“I’ve spent a lot of time over the years thinking about the two that slipped away,” Christie said. “Now, I don’t have to dwell about the ‘woulda, shoulda, couldas’ of my past.
“The money ($300,000) is great. But for me, to have that trophy means more than the money. You can finally put that check mark by my name and say, ‘He finally won one.’ “
Christie had to gulp on the final day, though. After two days of catching bass on a deep pattern at Lake Hartwell, he ran out of fish.
“I went back to my spot, and it looked like a ghost town,” he said.
So he returned to his strengths and went shallow.
He started flipping boat docks with a jig and caught a limit of bass weighing 17 pounds, 9 ounces.
That lifted his three-day total to 54 pounds, just 5 ounces more than second-place finisher Kyle Welcher of Opelika, Ala.
“On the last day, when some things fizzled out, I thought, ‘Here we go again,’ but only for a minute,” he said. “I was confident. I felt it was my turn.”
Shallow Fish, Deep Fish
When Christie caught bass in two distinctively different habitats during the Classic, he wasn’t surprised.
He is convinced that some bass never leave the shallows, no matter how hot or cold it gets.
Another group lives far differently, staying offshore for much of the year.
“I think there are two populations of bass–one that stays offshore and only comes in to feed and spawn, another that stays shallow and relates to cover,” he said.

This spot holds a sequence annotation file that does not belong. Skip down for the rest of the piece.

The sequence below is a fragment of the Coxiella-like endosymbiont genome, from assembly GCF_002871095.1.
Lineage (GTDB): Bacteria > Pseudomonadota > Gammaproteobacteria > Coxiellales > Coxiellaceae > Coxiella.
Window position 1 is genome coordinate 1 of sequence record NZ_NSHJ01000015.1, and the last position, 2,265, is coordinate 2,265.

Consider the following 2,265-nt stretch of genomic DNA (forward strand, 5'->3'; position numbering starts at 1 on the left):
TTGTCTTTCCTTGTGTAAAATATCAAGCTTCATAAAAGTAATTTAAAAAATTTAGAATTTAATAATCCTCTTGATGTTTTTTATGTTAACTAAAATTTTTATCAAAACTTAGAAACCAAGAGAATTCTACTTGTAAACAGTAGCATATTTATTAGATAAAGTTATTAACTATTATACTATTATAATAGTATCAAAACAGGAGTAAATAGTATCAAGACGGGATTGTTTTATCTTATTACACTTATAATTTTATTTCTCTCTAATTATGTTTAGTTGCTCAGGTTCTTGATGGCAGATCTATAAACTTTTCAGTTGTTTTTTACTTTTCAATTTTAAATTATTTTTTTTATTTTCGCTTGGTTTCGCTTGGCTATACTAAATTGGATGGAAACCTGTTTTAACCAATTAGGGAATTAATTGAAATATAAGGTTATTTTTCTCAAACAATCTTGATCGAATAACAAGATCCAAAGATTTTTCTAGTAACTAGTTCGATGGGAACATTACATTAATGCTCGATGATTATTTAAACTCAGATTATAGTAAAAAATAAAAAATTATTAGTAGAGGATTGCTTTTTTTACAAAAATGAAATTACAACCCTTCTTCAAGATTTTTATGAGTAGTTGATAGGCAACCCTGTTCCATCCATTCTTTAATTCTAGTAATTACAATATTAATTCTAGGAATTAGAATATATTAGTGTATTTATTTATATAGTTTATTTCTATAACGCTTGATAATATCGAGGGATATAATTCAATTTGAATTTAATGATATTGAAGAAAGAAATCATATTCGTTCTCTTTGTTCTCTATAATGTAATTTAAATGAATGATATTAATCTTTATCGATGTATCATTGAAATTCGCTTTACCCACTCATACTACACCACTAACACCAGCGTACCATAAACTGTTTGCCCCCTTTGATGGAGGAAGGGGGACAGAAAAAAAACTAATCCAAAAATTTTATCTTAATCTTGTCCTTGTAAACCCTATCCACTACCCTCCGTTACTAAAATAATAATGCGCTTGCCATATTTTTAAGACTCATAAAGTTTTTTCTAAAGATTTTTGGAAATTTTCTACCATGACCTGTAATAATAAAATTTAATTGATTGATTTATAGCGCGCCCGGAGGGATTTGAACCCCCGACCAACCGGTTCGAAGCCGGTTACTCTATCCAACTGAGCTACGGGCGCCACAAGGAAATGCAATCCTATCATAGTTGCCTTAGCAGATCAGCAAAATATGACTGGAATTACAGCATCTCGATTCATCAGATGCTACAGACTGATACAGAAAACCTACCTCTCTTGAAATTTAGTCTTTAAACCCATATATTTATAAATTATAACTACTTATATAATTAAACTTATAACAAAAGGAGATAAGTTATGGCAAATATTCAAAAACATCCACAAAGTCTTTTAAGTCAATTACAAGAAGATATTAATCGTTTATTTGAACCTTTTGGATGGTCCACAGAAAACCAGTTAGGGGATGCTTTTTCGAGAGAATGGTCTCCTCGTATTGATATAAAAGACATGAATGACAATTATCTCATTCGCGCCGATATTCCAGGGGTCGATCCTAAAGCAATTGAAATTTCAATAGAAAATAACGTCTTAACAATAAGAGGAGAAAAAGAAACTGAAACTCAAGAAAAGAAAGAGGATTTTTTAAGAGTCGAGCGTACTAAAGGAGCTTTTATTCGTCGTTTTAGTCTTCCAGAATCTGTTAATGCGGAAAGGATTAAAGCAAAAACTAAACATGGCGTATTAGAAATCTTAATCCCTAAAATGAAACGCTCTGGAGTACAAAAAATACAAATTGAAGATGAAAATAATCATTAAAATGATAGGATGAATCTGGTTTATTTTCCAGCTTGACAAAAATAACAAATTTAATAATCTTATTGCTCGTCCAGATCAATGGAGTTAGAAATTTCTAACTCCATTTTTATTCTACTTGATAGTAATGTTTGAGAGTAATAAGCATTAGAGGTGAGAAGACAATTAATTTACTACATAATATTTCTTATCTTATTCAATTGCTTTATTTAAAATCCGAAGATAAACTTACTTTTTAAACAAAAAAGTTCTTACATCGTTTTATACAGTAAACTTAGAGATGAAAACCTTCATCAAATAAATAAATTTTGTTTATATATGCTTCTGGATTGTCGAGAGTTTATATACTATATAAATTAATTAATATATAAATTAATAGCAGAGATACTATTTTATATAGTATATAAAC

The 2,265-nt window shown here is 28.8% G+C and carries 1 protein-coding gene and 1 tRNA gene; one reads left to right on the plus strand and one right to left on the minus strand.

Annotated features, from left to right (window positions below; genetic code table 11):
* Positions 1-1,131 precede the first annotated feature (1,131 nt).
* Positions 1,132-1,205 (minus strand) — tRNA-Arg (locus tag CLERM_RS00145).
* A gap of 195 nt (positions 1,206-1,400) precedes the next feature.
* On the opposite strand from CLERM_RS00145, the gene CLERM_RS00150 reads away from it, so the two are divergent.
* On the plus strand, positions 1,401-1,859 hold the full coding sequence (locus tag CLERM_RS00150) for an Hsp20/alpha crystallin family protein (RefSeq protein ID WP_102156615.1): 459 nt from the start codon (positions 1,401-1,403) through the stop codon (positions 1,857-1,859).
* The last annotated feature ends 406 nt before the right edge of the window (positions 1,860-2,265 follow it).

The deep fish once had open water as a refuge. Few fishermen knew the behavior of those bass, and even fewer knew how to fish for them.
But that has changed with the advance of modern technology.
Technology such as LiveScope now reveals the real-time movement of those offshore bass and allows anglers to cast to moving targets.
And if that fails? Christie knows he can always move shallow and cast or flip to a different bass population.
It’s All About Decisions
When Christie caught a 6-pound bass in practice for the Classic, he had to resist the urge to force that into a pattern.
That big bass came in murky water and was fooled by a large spinnerbait, one of Christie’s favorite lures.
So the Oklahoma pro had a reliable starting point going into the Classic, right? Wrong.
“I stayed away from the murky water because there wasn’t a lot of it, and I knew it would be hit hard by other tournament fishermen and the locals,”Christie said.
“My comfort zone is in the dirty water. You can upsize your baits, you can fish shallow, and you can get away with more. But I just felt this tournament would be won in clear water.”
That’s why Christie went to deep water and relied on his Garmin LiveScope to locate fish.
He used a prototype bait made by Yum, which has since been named the FF Sonar Minnow and caught impressive bags of fish.
He fished the plastic bait on a 3/16th-ounce jig head.
Though the bait isn’t on the market yet, Christie expects it to be a big seller.
He spent five years working on the bait design at Lake Tenkiller, getting it to drop to suspended bass spotted on LiveScope and stay there without swinging away.